This experience was repeated once again on the morning of May 11th (Migratory Bird Day), marking the beginning of a day when we would record an astonishing 103 species on the Manomet property. That same day was finished with a close relative of the Chuck, the Eastern Whip-poor-will singing on the farm at dusk. A wonderful thing it was to have two nightjar species at a spot where either one would be exceptional. These nocturnal oddities are also known as goatsuckers after an old erroneous belief that they would suckle from said creatures during the night. The birds were of course probably fluttering around goats for the insects they would attract and were not in fact milk thieves.

Evan Dalton – CWWI (May 15th and 16th) and EWPW (August 26th) were recorded on our farm microphone! For more information on our Nocturnal Flight Call research see below for more on the NFC project.


 5.  Long-tailed Jaeger (and Red Knot) – 2nd property record

Evan Dalton – August 22nd –

In my over 10-year relationship with Manomet, I have yet to make it up to Alaska to work on the various shorebird projects. I mention this only because I have never had the distinct pleasure of having a jaeger attack me. Jaegers (arctic-breeding seabirds) look like the evil cousins of our common gulls, and although their name means hunter in German, they spend a lot of their time stealing food from other seabirds like gulls and terns. In the world of sea-watching, few things are more exciting than seeing a jaeger from shore. Jaegers come in three sizes. There’s the portly Pomarine, the medium Parasitic and the slender, Laughing Gull-sized Long-tailed Jaeger. The latter had eluded me until I was scanning the horizon from the bluff at Manomet on August 22nd. Recent weather patterns had blown baitfish into the bay and larger flocks of migrating terns had begun foraging in the area for the last few days. As I was watching one of these flocks, I noticed the menacingly pointy shape of a Jaeger amongst the terns. The all dark bird lacked large white wing flashes and was noticeably small and slender: Long-tailed Jaeger! Twice I watched the bird tumble towards the water in pursuit of a Common Tern (this behavior is common in LTJA apparently) before it jetted off towards Ellisville, gaining altitude and flying over land. A brief, but fantastic experience. This followed my observation of a small flock of Red Knots flying by! This lends further evidence to the adage of ‘you never know what you’re going to see from the bluff’.


4.  Pileated Woodpecker – 1st property record

Evan Lipton – May 8th

It was a better than typical spring day. Most of the banding crew had been in the lab a few minutes prior and I had wandered by myself over to the bluff. I was soon caught by surprise by a very unfamiliar call. A loud and resonant tremolo, clearly given by a bird that was quite close. I whipped my head around but saw nothing. The call still hadn’t quite clicked in my head but I knew that I knew what it was. As I walked back over to the corner of the building, a large black and white bird flushed from the top of the tree right at the corner of the house. I stood awestruck as I watched a Pileated Woodpecker fly strongly off over the garden and south along the bluff. Fellow bander Jeremy came around the corner from the lab at that same time and by the expression on his face had clearly just witnessed the same phenomenon I had. This was the first record of Pileated Woodpecker for Manomet, a species restricted to older growth inland woods in the county, and almost never seen by the shore.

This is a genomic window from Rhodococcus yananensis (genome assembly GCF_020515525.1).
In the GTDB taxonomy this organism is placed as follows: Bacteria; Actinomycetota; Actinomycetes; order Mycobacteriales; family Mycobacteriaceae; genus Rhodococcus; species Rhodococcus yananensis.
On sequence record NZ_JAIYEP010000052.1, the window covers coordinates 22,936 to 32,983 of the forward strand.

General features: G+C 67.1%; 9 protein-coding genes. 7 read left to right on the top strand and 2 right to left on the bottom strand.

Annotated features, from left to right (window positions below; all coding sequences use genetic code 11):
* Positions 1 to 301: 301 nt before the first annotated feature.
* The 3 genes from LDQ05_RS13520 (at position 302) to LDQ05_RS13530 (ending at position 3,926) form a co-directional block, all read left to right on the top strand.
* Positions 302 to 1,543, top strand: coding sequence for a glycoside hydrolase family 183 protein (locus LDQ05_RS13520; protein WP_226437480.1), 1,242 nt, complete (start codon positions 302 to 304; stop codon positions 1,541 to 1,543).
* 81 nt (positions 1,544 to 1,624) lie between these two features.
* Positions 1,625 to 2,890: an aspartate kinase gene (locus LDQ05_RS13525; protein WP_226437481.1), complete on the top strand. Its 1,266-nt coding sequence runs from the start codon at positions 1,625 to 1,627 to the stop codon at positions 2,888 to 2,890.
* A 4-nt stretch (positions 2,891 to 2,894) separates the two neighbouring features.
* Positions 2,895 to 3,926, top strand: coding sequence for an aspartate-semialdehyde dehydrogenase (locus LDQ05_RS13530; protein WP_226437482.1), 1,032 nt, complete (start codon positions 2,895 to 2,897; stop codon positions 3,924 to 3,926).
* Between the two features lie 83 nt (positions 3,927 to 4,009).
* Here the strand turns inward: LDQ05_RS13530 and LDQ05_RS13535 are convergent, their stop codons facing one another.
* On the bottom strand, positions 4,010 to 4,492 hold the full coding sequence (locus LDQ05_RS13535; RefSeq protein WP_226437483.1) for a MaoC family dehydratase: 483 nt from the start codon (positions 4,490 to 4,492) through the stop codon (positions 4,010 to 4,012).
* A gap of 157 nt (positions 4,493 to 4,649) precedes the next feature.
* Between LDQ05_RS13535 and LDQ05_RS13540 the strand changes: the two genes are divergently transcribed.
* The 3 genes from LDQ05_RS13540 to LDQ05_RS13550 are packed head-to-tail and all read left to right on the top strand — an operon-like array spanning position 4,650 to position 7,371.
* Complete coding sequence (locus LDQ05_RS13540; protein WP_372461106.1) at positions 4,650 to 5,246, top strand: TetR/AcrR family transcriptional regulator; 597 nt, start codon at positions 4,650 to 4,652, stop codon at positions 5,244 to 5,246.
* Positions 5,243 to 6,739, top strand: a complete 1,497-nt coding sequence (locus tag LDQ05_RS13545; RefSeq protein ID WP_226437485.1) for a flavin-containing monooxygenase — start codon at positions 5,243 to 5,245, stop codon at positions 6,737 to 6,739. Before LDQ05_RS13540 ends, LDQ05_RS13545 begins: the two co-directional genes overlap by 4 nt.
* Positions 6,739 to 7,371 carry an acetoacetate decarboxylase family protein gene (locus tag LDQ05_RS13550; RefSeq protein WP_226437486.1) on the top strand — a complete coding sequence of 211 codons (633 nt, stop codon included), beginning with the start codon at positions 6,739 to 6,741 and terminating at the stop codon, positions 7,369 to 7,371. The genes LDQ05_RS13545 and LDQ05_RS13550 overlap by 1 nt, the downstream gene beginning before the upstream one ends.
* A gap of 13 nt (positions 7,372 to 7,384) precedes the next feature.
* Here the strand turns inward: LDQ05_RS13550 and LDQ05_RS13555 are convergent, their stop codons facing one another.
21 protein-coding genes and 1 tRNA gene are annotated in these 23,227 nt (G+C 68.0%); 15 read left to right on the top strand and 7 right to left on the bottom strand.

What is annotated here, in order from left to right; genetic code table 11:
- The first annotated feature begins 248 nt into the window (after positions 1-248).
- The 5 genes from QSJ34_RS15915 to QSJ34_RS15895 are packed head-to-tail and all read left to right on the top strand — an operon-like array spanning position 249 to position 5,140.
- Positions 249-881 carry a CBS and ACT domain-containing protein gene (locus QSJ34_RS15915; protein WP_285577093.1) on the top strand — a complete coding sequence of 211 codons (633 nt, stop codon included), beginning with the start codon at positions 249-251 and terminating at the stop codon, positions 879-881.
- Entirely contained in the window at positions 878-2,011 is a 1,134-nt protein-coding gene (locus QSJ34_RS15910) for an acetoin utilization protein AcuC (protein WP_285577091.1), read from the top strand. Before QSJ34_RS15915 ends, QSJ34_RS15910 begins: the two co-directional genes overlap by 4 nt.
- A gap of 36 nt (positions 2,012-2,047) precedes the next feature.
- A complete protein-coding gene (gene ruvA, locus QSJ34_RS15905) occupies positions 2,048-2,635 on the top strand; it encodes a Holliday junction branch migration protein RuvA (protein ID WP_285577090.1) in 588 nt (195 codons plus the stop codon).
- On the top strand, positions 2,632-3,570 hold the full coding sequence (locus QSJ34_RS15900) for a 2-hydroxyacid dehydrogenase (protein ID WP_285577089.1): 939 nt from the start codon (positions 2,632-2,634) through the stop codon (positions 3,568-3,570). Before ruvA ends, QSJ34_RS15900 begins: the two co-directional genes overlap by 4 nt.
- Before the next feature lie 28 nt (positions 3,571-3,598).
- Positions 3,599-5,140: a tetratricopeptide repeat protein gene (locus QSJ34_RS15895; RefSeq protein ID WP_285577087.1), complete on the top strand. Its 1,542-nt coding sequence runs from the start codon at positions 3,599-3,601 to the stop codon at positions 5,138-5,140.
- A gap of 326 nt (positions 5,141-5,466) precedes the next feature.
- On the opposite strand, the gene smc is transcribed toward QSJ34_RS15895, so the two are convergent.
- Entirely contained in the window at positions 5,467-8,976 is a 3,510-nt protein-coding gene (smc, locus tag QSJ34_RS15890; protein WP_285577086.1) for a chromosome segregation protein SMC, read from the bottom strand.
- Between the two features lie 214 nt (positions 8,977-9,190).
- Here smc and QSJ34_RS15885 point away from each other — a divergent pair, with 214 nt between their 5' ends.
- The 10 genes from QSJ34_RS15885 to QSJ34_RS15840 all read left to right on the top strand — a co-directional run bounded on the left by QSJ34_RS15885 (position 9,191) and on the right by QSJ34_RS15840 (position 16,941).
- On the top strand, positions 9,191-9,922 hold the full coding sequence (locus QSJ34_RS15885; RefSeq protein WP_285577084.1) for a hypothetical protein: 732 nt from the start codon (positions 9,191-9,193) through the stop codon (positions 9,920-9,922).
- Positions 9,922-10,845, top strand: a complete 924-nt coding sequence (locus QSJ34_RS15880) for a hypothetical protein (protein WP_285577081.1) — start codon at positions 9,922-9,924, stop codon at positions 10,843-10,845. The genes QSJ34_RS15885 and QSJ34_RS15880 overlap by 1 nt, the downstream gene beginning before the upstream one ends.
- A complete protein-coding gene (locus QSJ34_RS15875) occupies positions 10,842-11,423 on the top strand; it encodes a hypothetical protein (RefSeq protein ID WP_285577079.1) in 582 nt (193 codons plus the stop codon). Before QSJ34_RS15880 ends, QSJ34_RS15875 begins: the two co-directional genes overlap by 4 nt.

3.  Sedge Wren – 1st property record

Evan Lipton – September 20th

It was Saturday, and Lisa Schibley and I were birding the Holmes Farm for the South Shore Bird Club’s Fall Roundup. I was telling her about my possible Sedge Wren from the day before as we walked down into the farm. As I was busy relaying the sketchy details, she was focused on the marsh and at the dip in the road she was quick to get on a bird in the grasses and quicker to say “It’s right here! Sedge Wren!” I managed to get on it as well for a brief moment. Some satisfactory views were had before it seemingly skulked into oblivion.

Another first record for Manomet, Sedge Wren is a rare vagrant from prairies of the Midwest with scattered and irregular breeding locations into the east where appropriate habitat can be found. It’s hard to say how long this bird stayed at Manomet, as they can be very difficult to detect.


2.  Least Bittern – 1st live property record

Evan Lipton – May 3rd

This bird flushed from the edge of the Big Bog and was enjoyed by the entire Scituate High School ornithology class. At first glimpse, I saw a small heron with bright orangey buff wing patches, black back, and dark flight feathers. Prior to this record, Manomet’s only Least Bittern record came from a recently deceased bird found at the edge of Scokes’ Pond in 1974. The broken legs suggested a Snapping Turtle kill. That individual was prepared as a specimen and lives on in Manomet’s collection.


1.  King Rail – 1st property record

Alan Kneidel – May 24th

I woke with my phone full of messages from the banders saying Manomet was full of birds. I rushed over, eventually ending up along the edge of the Big Bog. All of a sudden, I saw a chicken-sized rail running along the path in front of me before flying into the bog itself. The rail then crouched in shallow water underneath a willow. Peering through the vegetation, I saw a long curved bill and rich chestnut coloration on the neck and flanks: King Rail! King Rails are rare summer residents in Massachusetts, favoring expansive, high-quality freshwater wetlands. During migration, they rely on wetlands big and small to rest and refuel before continuing their journey.

Manomet staff and banders search for the elusive King Rail.

Evan Dalton – Amazingly we captured two series of ‘clapping’ vocalizations on June 6th on one of our Nocturnal Flight Call mics. Was this the same King Rail, or one migrating by at night? See below for more info on the Manomet NFC project.